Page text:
In Parched Southwest, Warm Spring Renews Threat of ‘Megadrought’ | WHAT REALLY HAPPENED

In Parched Southwest, Warm Spring Renews Threat of ‘Megadrought’

Here at 12,000 feet on the Continental Divide, only vestiges of the winter snowpack remain, scattered white patches that have yet to melt and feed the upper Colorado River, 50 miles away.

That’s normal for mid-June in the Rockies. What’s unusual this year is the speed at which the snow went. And with it went hopes for a drought-free year in the Southwest.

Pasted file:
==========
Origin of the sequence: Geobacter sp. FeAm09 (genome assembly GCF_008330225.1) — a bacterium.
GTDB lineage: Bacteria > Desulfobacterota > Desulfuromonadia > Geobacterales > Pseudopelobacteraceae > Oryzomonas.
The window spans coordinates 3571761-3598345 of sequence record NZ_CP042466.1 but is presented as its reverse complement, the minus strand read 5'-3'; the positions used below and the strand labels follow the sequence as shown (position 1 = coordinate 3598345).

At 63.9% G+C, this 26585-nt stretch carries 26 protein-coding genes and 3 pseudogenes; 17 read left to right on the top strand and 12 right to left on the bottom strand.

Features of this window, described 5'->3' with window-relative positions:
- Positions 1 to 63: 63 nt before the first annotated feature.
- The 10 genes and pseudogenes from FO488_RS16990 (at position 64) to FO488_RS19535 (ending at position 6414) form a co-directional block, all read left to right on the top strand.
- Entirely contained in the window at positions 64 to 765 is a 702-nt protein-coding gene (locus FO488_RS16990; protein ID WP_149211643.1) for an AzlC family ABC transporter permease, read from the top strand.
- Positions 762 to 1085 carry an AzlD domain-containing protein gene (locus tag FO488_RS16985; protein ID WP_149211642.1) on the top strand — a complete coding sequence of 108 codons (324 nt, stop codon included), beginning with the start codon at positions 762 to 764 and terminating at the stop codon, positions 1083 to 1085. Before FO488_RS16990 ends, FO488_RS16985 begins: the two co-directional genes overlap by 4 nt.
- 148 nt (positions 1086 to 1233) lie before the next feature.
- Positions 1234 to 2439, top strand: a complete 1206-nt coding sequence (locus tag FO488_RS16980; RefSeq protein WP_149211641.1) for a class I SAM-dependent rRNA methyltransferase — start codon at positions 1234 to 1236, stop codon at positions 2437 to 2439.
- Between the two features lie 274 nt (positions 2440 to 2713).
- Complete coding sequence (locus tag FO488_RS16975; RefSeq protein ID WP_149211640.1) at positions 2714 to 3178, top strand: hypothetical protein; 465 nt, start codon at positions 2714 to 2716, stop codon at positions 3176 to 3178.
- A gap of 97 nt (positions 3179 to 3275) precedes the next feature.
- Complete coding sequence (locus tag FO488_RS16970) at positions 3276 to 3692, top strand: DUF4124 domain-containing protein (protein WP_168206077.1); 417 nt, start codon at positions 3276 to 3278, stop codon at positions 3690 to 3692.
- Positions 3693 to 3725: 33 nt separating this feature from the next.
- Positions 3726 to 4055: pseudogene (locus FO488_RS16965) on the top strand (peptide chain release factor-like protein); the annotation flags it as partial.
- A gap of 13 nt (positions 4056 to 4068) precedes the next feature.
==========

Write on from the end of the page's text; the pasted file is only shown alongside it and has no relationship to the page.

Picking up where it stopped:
“We had a really warm spring,” said Graham Sexstone, a hydrologist with the United States Geological Survey. “Everything this year has melted really fast.”

The Southwest has been mired in drought for most of the past two decades. The heat and dryness, made worse by climate change, have been so persistent that some researchers say the region is now caught up in a megadrought, like those that scientists who study past climate say occurred here occasionally over the past 1,200 years and lasted 40 years or longer.

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